From an interaction between GOD and his prophet, Jeremiah, as GOD was preparing him for his prophetic ministry to the nation of Israel:
But I (Jeremiah) said, “Hold it, Master God! Look at me.
I don’t know anything. I’m only a boy!”
God told me, “Don’t say, ‘I’m only a boy.’
I’ll tell you where to go and you’ll go there.
I’ll tell you what to say and you’ll say it.
Don’t be afraid of a soul.
I’ll be right there, looking after you.”
“Stand at attention while I prepare you for your work.
I’m making you as impregnable as a castle,
Immovable as a steel post,
solid as a concrete block wall.
You’re a one-man defense system
against this culture,
Against Judah’s kings and princes,
against the priests and local leaders.
[Peterson, E. H. (2005). The Message: the Bible in contemporary language (Je 1:6-8, 18). Colorado Springs, CO: NavPress.]
And, from an interaction between the wizard, Gandalf, to Frodo, as he prepared for his ministry of ring-bearer to Middle Earth:
"I am not made for perilous quests," cried Frodo. "I wish I had never seen the Ring! Why did it come to me? Why was I chosen?"
"Such questions cannot be answered," said Gandalf. "You may be sure that it was not not for any merit that others do not possess; not for power or wisdom, at any rate. But you have been chosen and you must therefore use such strength and heart and wits as you have."
Eugene Peterson comments:
If we look at ourselves and are absolutely honest, we are always inadequate. Of course, we are not always honest. We budge and cheat on the tests. We cover up a bit here; we bluff a bit there. We present to be more sure than we are.
Life, in fact, is too much for us.
This business of living in awareness and response to God, in attentive love to the people with us, and in reverent appreciation of the world round about exceeds our capacities. We aren't smart enough; we don't have enough energy; we can't concentrate adequately. We are apathetic, slouching and slovenly. Not all the time, to be sure. We have spurts of love, passionate risks of faith, impressive episodes of courageous caring. But then we slip back into indolence or greed...
It is not our feelings that determine our level of participation in life, nor our experience that qualifies us for what we will do and be; it is what God decides about us.
God does not send us into the dangerous and exacting life of faith because we are qualified; he chooses us in order to qualify us for what he wants us to be and do...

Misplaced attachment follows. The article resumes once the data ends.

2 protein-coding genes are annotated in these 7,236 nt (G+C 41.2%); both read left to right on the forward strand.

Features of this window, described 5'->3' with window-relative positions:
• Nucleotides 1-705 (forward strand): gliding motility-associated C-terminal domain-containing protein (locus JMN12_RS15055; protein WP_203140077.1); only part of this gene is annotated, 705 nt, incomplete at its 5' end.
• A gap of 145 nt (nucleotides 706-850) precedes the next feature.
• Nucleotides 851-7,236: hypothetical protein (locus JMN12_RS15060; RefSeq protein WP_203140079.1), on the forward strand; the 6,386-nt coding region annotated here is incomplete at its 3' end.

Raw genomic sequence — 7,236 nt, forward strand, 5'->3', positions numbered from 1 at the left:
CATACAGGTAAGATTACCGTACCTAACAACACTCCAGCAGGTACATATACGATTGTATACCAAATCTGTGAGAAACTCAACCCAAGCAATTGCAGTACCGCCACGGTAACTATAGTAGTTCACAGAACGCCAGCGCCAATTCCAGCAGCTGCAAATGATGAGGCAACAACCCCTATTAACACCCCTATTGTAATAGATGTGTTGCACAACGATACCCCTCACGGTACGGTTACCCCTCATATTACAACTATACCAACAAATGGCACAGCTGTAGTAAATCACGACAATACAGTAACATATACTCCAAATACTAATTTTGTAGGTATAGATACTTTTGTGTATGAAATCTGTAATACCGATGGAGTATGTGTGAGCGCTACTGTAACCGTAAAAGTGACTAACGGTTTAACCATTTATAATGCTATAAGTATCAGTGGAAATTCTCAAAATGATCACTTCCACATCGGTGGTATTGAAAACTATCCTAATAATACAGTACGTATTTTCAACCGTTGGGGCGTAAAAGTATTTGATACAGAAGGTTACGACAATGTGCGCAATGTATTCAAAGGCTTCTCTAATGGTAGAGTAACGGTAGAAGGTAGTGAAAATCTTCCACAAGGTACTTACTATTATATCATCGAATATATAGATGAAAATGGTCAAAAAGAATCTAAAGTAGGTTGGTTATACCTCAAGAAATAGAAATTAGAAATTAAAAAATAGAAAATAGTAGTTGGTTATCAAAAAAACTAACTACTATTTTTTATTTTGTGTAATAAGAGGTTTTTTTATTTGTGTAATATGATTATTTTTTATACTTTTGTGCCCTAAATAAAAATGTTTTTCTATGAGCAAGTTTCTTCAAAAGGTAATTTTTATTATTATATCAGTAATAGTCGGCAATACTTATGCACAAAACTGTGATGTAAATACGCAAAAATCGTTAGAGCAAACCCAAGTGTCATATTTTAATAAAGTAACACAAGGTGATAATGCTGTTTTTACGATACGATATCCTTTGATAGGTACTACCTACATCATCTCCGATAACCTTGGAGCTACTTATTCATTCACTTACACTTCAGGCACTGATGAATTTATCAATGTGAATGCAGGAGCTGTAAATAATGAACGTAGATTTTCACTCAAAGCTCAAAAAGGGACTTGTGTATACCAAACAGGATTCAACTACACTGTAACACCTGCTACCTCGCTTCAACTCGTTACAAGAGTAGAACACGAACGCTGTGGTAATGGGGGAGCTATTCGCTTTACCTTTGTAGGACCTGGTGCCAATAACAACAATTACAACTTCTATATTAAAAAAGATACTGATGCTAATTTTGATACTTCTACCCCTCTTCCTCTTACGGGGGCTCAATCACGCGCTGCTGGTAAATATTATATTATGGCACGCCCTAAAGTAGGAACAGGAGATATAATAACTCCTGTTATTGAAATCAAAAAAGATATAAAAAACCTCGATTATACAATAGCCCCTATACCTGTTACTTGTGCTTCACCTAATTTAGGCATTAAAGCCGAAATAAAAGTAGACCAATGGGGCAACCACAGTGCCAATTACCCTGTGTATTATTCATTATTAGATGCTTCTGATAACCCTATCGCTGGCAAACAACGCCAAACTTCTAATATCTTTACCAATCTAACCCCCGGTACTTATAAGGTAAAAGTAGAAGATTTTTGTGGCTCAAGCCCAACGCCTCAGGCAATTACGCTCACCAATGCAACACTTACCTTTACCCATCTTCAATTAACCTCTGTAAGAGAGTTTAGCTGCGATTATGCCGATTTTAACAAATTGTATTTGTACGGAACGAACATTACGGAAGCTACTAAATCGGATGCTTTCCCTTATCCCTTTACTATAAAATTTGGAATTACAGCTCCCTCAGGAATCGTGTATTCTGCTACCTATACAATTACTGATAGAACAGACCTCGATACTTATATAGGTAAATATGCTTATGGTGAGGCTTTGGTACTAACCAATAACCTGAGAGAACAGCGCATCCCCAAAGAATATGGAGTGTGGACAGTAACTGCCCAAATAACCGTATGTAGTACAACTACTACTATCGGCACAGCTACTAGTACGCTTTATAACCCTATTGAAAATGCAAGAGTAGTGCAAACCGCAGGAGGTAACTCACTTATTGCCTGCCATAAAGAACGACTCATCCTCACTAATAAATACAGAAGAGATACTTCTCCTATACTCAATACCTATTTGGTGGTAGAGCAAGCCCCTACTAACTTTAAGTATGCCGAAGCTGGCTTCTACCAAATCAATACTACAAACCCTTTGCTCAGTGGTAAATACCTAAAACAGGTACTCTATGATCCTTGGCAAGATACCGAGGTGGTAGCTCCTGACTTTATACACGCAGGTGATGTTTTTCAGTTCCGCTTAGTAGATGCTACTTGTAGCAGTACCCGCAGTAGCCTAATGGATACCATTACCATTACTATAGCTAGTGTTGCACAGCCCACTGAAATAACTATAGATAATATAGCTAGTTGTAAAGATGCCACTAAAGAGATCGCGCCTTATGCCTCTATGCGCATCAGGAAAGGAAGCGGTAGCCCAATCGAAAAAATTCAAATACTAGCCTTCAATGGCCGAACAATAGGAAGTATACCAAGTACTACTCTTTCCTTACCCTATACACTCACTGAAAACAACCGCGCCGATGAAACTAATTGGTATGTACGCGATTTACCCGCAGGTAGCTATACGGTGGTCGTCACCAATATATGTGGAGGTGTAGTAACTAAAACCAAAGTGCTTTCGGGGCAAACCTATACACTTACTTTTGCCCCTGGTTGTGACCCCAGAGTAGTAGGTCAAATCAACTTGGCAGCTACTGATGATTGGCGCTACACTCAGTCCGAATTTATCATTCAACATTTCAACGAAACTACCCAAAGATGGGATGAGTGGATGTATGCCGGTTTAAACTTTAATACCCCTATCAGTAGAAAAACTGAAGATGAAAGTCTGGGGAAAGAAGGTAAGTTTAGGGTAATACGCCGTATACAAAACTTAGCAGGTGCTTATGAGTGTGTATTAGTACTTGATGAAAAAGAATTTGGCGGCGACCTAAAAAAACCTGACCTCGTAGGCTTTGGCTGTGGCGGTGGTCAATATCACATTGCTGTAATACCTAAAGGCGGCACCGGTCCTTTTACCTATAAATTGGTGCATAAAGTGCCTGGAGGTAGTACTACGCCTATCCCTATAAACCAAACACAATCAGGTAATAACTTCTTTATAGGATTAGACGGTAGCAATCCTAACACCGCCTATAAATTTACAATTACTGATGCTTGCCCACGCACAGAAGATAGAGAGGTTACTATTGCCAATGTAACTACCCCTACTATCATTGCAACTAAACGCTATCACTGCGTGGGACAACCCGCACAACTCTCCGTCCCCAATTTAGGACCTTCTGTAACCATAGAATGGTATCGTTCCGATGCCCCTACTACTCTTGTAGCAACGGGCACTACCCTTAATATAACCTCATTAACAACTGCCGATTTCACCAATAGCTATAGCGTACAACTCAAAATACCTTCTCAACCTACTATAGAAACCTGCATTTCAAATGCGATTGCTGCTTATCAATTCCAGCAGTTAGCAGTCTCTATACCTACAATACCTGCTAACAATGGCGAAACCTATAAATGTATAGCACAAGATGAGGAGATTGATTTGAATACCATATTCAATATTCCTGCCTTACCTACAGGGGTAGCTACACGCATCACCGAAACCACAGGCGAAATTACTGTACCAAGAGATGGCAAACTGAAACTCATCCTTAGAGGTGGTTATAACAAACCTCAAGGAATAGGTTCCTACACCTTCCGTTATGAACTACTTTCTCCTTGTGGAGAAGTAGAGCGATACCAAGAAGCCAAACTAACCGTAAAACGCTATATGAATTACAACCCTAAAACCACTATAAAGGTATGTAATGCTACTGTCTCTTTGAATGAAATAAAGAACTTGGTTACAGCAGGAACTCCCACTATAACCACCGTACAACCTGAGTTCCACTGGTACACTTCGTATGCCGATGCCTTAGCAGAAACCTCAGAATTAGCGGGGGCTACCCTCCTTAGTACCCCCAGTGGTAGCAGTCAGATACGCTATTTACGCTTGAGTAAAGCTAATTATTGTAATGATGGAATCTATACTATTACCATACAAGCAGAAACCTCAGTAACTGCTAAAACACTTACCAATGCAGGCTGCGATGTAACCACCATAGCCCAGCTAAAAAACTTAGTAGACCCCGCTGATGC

(From Run with the Horses: The Quest for Life at its Best)
If you are going follow in the way of Jesus, living life at its best, you must get the order down rightly, and you must do so now. It is not that you are qualified. You are not. You are supremely inadequate. So be of good cheer! For you have been chosen, and the Father, by the work accomplished through the Son, and by the empowering presence of the Holy Spirit, will qualify and make you adequate to the good works that he has created for you before the foundations of the world, that you might walk in them.
I had a class on preaching once, many years ago, from a pastor and a professor. And here is what he argued was the key question the preacher must ask of every text of Scripture:
2 Corinthians and The Whole Story
The reason that we began the Whole Story sermon series in January of last year was for the simple reason that we wanted to inspire you to read the Bible.
In the unsearchable counsel of God's will for the world, he has so designed that salvation will come through the church, that body of people gathered by the power of his Holy Spirit.
Why Should I Read The Bible?
Most days I love waking up, coffeeing up, praying up, and then gobbling up the Bible. But not every day. I’m just like you in that. I need reminding about why the Bible — God’s Whole Story — is an important part of my day, for every other part of my day.
One of the dangers of reading the stories of those followers of Jesus that we find in the Bible is we can treat them as if they are almost super-human.
Martin Luther warned that the people of the church are always in danger of their hearts straying from the truth of the good news of the kingdom of God found in the person and work of Jesus Christ.
The Whole Story
On Sunday, January 7th, we will begin a year and a half exploration of the whole story of the whole Bible...
1 Corinthians (part two)
This last Sunday in our Gathering, we studied the book of 1 Corinthians together. The week of preparation leading up to that moment in the pulpit was deeply encouraging, as I sat at the feet of Paul, and watched him apply the reality of Jesus and the fullness of the Good News to four main issues in the lives of Christians in the church at Corinth. I discovered that each issue was a case study in the application of the good news to the very practical matters of our lives.